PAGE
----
LAS VEGAS, NEVADA — A woman called 911 from her home and told the operator that she shot her ex-boyfriend in self-defense after he attacked her. When first responders arrived, they took the man to a nearby hospital where he was pronounced dead. Investigators are checking into the details of the case but it is being treated as self-defense.
According to the Las Vegas Sun, the shooting took place around noon. The woman appears to be cooperative with the police investigation.
Instances like this are, sadly, not as rare as I’d prefer. Whether there was any indication that he planned on attacking her or just showed up to plead his case remains to be seen. It really doesn’t matter, though. If you attack someone at their home, your intent is obviously maligned.
Romance is tough. Sometimes things don’t work out like either party would expect. A simple break-up may suffice for one but not the other. And then, a person gets to discover who their former lover really is. In this case, it turns out he was someone willing to exact violence to get what he wanted.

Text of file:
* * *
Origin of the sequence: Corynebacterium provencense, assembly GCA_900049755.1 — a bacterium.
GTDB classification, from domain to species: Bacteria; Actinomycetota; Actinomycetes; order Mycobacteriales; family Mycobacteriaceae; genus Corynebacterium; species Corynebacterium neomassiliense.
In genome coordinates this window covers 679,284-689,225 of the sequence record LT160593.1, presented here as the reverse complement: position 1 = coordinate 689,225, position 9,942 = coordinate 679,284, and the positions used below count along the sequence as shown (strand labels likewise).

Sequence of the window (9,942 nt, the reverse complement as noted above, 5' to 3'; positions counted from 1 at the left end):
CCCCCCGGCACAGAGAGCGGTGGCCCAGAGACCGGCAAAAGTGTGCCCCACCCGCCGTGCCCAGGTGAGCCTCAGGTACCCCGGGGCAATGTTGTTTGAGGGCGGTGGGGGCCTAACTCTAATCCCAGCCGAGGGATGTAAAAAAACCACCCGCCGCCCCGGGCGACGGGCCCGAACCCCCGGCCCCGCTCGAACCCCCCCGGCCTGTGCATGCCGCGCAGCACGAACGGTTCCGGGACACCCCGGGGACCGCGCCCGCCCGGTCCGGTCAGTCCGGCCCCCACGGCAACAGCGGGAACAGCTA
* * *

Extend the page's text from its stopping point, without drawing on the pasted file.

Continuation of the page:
He picked the wrong girl to pull that card on.
Having covered these types of events for the past two years, I can readily say that it sometimes goes both ways. Sometimes it’s the woman showing up to the house with a guy in tow, intent on kicking in the door and making a scene.
What a few, rare people don’t seem to recognize is that no matter what the previous Facebook status was for relationship, none of it holds water the second violence enters into the picture. Sometimes it’s a bitter pill to swallow but it’s a whole lot better swallowing that one than a lead pill. That’s not to say every romantic scuffle needs to go that way. There’s a lot of options on the table: verbal warning, written warning, restraining orders if you feel your life is being threatened, and, obviously arming yourself appropriately if nothing else seems to work.
A scuffle and fight for survival are two very different animals, though. A hard break-up with harsh words and a bag of clothes thrown out the window is no occasion for a gun. If a situation can be de-escalated by simply getting out or walking away, then perhaps that’s a better way of dealing with it.
This scenario, though, doesn’t appear to match up with the former situation. It appears that he was inside her home and attacked her physically before she used a gun to defend herself. That’s a call no one is excited to make.
Delete Tinder and carry on.